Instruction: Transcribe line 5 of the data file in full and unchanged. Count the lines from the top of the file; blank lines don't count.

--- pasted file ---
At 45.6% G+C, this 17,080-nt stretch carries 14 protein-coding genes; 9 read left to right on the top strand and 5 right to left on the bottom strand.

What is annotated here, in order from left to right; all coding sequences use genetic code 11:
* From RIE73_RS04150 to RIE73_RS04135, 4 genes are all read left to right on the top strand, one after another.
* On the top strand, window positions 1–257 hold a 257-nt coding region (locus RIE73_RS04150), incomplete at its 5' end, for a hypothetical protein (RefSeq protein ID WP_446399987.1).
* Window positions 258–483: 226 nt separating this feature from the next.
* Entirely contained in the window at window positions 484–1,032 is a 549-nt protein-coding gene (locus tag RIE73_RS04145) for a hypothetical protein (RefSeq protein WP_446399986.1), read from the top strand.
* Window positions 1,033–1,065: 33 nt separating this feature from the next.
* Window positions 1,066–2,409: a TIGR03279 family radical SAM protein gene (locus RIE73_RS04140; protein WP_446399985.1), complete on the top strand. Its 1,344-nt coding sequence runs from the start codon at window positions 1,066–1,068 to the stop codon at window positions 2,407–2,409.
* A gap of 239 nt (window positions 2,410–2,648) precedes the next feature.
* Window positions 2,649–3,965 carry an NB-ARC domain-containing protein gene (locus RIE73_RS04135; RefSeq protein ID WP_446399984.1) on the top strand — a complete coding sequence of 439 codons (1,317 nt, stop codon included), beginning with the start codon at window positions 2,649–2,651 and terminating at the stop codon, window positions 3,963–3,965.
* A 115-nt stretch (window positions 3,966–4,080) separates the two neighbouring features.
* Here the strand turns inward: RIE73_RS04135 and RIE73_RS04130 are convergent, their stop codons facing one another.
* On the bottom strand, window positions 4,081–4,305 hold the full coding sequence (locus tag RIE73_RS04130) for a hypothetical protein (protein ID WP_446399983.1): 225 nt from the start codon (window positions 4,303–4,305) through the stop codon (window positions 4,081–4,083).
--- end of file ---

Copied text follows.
* Window positions 258–483: 226 nt separating this feature from the next.